The Use and Abuse of Growth Hormone in Sports / Richard I.G. Holt, Ken K.Y. Ho. - (Endocrine Review 40 (2019) 4 (August); p. 1163–1185).
- PMID: 31180479.
- DOI: 10.1210/er.2018-00265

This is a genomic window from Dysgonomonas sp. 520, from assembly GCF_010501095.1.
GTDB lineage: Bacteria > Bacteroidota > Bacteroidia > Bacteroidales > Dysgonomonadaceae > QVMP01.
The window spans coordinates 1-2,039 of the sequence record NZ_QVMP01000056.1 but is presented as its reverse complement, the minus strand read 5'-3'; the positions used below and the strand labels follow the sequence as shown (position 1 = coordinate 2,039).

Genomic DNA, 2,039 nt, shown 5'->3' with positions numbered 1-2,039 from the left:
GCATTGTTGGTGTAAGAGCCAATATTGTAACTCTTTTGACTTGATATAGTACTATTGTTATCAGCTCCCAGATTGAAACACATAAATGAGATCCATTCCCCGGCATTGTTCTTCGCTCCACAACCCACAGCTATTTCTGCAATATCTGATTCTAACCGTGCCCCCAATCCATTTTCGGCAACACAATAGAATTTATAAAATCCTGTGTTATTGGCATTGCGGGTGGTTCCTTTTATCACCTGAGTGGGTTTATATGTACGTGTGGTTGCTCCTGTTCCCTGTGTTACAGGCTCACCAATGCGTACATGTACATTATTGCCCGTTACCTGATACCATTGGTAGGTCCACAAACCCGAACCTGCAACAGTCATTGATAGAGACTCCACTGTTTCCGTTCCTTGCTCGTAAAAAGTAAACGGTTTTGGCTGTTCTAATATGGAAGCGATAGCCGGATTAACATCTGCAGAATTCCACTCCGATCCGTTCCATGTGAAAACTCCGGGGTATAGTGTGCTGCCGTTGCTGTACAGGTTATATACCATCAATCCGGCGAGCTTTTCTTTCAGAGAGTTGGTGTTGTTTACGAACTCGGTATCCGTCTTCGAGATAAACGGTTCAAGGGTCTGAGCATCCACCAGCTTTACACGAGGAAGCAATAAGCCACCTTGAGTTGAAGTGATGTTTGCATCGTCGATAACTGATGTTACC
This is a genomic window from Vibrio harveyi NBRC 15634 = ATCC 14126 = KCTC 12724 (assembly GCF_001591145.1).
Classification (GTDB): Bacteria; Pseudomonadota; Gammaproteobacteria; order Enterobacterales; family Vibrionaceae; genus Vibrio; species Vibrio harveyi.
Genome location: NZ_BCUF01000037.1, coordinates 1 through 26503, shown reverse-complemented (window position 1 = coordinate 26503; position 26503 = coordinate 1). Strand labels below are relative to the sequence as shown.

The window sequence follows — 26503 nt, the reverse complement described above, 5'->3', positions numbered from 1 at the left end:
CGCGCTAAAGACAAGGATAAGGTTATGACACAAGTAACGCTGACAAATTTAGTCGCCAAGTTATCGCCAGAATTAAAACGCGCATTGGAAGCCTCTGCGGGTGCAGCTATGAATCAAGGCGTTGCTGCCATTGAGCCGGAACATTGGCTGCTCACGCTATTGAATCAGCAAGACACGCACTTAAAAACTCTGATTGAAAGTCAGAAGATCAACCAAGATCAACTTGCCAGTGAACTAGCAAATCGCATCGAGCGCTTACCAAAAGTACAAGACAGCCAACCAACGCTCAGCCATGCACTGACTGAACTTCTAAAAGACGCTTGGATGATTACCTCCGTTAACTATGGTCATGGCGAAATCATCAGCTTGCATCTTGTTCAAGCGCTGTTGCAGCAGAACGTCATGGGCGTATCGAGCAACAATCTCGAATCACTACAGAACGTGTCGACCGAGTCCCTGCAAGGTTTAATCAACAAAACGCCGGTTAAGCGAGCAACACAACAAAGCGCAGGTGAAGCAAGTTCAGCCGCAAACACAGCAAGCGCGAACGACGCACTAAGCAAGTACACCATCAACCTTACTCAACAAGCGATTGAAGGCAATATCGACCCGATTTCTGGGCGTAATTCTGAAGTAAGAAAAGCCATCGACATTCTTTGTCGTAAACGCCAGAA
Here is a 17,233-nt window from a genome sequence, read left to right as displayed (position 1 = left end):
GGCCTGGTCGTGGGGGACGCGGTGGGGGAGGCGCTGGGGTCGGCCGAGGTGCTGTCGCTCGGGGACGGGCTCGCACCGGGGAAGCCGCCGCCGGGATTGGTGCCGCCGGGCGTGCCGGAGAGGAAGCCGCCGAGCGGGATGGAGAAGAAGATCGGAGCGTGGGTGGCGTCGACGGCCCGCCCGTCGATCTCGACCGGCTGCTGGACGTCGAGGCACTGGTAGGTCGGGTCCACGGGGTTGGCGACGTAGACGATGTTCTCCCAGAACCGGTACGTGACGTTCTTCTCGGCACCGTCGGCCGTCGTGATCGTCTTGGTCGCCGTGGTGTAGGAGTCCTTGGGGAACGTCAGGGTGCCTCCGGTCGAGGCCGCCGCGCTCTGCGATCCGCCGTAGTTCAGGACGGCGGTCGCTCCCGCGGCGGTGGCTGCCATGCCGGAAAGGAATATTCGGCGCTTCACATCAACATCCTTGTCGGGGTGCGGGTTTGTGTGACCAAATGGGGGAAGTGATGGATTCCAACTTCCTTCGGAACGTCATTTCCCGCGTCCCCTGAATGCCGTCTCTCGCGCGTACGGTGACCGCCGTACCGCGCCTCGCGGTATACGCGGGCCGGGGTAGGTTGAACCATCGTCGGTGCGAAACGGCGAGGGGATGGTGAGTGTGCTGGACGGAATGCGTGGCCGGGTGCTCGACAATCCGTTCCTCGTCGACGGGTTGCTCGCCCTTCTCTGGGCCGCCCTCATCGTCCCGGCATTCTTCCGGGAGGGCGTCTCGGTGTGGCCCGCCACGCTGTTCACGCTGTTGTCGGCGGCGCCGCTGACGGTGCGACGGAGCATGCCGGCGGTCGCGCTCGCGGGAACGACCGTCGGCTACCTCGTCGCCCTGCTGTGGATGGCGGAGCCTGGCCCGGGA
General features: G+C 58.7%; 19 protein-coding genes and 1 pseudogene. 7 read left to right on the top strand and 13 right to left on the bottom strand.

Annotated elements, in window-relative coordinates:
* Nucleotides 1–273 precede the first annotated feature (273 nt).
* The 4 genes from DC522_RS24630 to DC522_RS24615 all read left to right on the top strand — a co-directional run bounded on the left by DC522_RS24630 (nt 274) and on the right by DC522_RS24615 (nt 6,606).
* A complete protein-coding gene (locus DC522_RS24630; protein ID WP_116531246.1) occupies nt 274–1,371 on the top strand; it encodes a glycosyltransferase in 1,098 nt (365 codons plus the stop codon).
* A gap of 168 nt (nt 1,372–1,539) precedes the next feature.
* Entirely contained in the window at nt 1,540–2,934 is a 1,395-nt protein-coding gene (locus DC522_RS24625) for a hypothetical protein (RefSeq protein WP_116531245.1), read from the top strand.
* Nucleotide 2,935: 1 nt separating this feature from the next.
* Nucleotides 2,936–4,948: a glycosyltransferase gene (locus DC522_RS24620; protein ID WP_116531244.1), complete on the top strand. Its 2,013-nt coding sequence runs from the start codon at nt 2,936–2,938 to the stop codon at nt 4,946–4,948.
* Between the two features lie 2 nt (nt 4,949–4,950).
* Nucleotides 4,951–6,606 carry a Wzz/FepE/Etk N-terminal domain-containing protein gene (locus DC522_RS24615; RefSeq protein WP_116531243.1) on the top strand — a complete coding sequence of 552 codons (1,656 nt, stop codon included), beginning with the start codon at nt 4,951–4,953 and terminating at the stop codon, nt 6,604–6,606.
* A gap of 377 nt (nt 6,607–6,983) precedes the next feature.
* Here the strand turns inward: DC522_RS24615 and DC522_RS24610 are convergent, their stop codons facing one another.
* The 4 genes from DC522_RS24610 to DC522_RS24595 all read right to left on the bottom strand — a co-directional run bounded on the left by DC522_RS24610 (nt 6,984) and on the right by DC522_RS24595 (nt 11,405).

GH is banned by the World Anti-Doping Agency as a performance-enhancing anabolic agent. Doping with GH likely began in the early 1980s and became more prevalent with the advent of recombinant technology well before any scientific evidence of benefit. The expectation that GH improves physical function stems from its anabolic and lipolytic properties. Athletic performance depends on muscle strength and the energy required to power muscle function. In recreational athletes, GH selectively improves anaerobic sprint capacity but has not been proven to significantly enhance muscle strength, power, or maximum rate of oxygen consumption. GH is secreted as a family of isoform peptides in a pulsatile manner reflecting intermittent secretion and rapid clearance. Its anabolic actions are largely mediated by IGF-I, which stimulates whole-body protein synthesis, including skeletal muscle and collagen proteins. Two methods have been validated for detecting GH abuse in athletes. The first (the isoform method) is based on distinguishing pure recombinant 22-kDa GH from the heterogeneous isoforms secreted from the pituitary. The second (the marker method) is based on measuring blood levels of GH-responsive proteins, specifically IGF-I and the N-terminal propeptide of type III collagen (P-III-NP). Only a handful of athletes have been caught since the implementation of GH doping tests in 2004. The low rate likely reflects the limitation of in-competition testing using current methods. Improved detection rates may be achieved by more out-of-competition testing, introducing athletes’ biological passports, and the development of novel methods. Governance, operational, technical, and political factors influence the effectiveness of an anti-doping program.